Brothers and Breast Cancer: What Black Men Need to Know
Posted 10/8/2013 12:06:00 PM

When Richard Roundtree was diagnosed with cancer in 1993, he was bowled over. "The doctor told me, 'You have breast cancer,'" recalls Roundtree, who played John Shaft in the iconic 1971 film "Shaft." I heard the cancer part first -- it was only later that I heard the breast part. I couldn't believe it." Roundtree found the lump while filming a movie in Costa Rica. "It just didn't feel right," he says. "I'm a bit of a hypochondriac, so I decided to get it checked out when I was back in L.A."  For years after his diagnosis and treatment for breast cancer, Roundtree kept quiet about his status as a cancer survivor. “I was in the closet, so to speak, until after the fifth year when I was cancer free," he says. (From ABCnews.com)

 

Yes, this month is Breast Cancer Awareness Month and we have to focus on our women. Women of color are particularly at risk to be diagnosed later thus reducing chances of survival. Breast cancer will take the lives of an estimated 6,080 black women in the U.S. in 2013, according to the American Cancer Society.  One in three will be diagnosed with cancer in their lifetime. Early detection is key – that’s why self-exams are so crucial! You find anything? Get to a doctor and insist they not ignore your concerns. I know a woman who had a lump and they told her they would look at it again in 6 months. She insisted they further investigate and thank God she did – a cancerous tumor was found. Aside early detection, tips to help reduce breast cancer risk includes avoiding weight gain/obesity, regular physical activity; minimize alcohol intake, healthy diet and not smoking.  Yet still, we must address the issue of breast cancer in men.  Richard Roundtree is a survivor…but what about those who are not?

Breast cancer. It can and does happen and with black men and early detection is just as urgent for them as women. Men have a 1 in 1,000 chance of developing breast cancer but researchers from Columbia University found that black men are more likely to have later-stage disease and larger tumors. Also, 48 percent are less likely to be referred to a medical oncologist, and the worst part? Black men are less likely to survive five years after a diagnosis. The survival is 66 percent compared to 90 percent of white male patients. While we women must perform monthly self-exams, men should, too. The African American Breast Cancer Alliance says men should look for lumps in the pecs, chest, collarbone, nipples, torso, or underarms. Another warning sign is discharge or fluid from the nipples that is bloody, clear, pus-like, or smells bad. And be aware of skin changes that are bumpy, dark, different color, itchy, painful, rash-like, puckered, redness, sores/ulcer, shrunken, swollen, or tender. Any of the aforementioned signs should be looked at by a doctor right away. And like their female counterparts, to cut risks men should reduce their alcohol and fat intake, have a healthy body weight and exercise regularly. The Mayo Clinic further details what could increase the chance of a man getting breast cancer. Risk factors are:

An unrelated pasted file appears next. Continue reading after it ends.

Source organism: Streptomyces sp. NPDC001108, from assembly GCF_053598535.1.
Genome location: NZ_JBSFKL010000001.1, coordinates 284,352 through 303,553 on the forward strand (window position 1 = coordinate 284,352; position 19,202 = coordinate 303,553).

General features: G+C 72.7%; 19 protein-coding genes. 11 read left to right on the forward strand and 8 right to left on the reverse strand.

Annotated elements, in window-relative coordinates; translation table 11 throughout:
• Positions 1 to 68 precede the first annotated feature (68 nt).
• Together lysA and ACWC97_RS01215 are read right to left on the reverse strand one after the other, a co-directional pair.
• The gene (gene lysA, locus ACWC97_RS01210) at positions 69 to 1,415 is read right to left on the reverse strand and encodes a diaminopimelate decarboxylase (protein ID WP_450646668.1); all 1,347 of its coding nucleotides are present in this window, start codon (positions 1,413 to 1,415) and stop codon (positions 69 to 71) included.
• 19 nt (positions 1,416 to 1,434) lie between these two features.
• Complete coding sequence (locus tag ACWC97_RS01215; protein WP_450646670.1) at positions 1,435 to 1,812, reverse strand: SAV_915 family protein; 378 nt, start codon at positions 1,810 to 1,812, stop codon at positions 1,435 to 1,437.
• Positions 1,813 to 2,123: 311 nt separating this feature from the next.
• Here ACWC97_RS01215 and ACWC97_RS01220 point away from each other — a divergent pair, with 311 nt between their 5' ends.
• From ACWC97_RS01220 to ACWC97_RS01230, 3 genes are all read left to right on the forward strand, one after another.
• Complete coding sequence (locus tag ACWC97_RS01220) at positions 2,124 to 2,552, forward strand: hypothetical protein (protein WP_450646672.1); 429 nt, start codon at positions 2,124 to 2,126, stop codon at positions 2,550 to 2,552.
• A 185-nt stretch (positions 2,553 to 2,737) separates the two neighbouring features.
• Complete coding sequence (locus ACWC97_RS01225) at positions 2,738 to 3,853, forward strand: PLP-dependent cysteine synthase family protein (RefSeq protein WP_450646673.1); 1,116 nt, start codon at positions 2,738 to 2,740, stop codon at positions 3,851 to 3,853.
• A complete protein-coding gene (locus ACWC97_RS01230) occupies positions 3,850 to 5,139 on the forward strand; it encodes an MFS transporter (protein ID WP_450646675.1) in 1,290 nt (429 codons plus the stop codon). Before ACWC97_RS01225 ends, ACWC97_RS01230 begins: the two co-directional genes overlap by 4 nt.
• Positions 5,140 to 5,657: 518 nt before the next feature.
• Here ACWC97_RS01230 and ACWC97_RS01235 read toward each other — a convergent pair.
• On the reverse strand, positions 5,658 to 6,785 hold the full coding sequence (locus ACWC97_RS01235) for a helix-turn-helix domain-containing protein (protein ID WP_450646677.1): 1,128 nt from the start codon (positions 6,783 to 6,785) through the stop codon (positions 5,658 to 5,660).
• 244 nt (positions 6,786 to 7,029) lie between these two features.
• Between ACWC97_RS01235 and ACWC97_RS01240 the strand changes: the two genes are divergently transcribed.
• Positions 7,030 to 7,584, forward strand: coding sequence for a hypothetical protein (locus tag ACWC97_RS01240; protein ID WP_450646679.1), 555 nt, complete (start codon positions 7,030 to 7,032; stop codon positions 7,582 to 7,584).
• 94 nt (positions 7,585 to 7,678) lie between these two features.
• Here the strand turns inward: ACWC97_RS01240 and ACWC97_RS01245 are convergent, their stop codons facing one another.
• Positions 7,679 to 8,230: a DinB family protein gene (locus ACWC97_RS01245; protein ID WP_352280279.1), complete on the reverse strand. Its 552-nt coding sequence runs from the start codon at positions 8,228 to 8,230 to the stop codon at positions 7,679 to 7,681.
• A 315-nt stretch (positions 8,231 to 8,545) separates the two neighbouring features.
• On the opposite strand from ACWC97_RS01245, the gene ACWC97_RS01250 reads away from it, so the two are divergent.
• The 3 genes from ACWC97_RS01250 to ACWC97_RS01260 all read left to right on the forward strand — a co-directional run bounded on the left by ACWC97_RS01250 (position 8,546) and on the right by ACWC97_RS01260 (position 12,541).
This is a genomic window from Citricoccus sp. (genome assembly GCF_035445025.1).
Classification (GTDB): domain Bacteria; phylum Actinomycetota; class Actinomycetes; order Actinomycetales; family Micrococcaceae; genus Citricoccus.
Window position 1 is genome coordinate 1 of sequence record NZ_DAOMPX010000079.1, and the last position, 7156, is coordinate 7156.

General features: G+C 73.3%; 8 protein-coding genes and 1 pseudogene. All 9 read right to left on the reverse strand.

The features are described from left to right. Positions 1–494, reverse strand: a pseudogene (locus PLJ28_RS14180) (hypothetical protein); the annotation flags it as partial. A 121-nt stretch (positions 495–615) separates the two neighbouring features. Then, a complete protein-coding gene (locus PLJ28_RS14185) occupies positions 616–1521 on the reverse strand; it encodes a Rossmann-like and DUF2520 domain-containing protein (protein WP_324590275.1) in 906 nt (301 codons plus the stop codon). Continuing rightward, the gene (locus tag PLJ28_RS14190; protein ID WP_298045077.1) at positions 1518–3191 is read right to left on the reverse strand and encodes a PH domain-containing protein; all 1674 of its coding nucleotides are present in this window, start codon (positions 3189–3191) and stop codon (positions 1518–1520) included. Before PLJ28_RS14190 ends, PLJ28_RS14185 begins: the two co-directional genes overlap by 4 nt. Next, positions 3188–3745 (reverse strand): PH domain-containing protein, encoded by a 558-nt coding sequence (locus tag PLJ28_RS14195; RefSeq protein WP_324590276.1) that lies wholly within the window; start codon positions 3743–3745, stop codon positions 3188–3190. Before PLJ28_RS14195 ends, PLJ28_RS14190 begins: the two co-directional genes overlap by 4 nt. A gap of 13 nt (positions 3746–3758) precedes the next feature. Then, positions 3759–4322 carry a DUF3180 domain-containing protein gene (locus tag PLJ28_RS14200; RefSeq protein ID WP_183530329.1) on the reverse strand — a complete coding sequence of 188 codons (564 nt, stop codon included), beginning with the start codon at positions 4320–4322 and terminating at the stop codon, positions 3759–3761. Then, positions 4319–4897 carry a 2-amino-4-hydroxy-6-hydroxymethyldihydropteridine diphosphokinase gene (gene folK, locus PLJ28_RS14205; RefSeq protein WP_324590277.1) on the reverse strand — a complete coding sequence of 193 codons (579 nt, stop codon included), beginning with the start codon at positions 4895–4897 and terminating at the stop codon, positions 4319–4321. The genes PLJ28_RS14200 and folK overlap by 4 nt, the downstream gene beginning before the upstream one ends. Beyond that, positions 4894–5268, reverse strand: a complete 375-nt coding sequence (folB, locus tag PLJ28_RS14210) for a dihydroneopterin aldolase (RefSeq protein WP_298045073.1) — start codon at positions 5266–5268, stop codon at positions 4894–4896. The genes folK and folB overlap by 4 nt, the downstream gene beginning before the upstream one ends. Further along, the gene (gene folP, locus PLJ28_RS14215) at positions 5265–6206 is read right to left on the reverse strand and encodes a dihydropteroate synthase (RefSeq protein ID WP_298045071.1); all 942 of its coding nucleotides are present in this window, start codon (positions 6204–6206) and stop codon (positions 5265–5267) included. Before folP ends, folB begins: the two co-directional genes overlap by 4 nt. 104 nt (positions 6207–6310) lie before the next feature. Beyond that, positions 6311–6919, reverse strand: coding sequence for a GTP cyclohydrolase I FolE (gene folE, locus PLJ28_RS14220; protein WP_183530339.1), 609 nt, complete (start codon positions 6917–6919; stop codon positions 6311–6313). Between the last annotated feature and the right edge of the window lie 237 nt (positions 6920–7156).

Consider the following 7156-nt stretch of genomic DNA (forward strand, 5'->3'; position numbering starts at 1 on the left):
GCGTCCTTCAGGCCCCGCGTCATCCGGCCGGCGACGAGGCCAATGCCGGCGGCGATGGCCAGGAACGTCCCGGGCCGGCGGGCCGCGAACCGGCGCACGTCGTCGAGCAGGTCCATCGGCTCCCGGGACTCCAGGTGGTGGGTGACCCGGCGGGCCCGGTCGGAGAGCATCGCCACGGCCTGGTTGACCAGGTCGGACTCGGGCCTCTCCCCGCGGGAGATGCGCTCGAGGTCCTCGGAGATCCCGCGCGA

Older age. Breast cancer is most common in men ages 60 to 70.

Exposure to estrogen. If you take estrogen-related drugs, such as those used as part of a sex-change procedure, your risk of breast cancer is increased. Estrogen drugs may also be used in hormone therapy for prostate cancer.

Family history of breast cancer. If you have a close family member with breast cancer, you have a greater chance of developing the disease.

Klinefelter's syndrome. This genetic syndrome occurs when a boy is born with more than one copy of the X chromosome. Klinefelter's syndrome causes abnormal development of the testicles. As a result, men with this syndrome produce lower levels of certain male hormones (androgens) and more female hormones (estrogens).

Liver disease. If you have liver disease, such as cirrhosis of the liver, your male hormones may be reduced and your female hormones may be increased. This can increase your risk of breast cancer.

Obesity. Obesity may be a risk factor for breast cancer in men because it increases the number of fat cells in the body. Fat cells convert androgens into estrogen, which may increase the amount of estrogen in your body and, therefore, your risk of breast cancer.

Radiation exposure. If you've received radiation treatments to your chest, such as those used to treat cancers in the chest, you're more likely to develop breast cancer later in life.

We have to enforce early detection is key in fighting breast cancer – for women and men. As a people, we also must work to end the stigma that breast cancer is a woman’s disease. Education and awareness are empowerment tools to decrease the risk and increase survival rates for our brothers by this disease.

Posted By: Julee Jonez  

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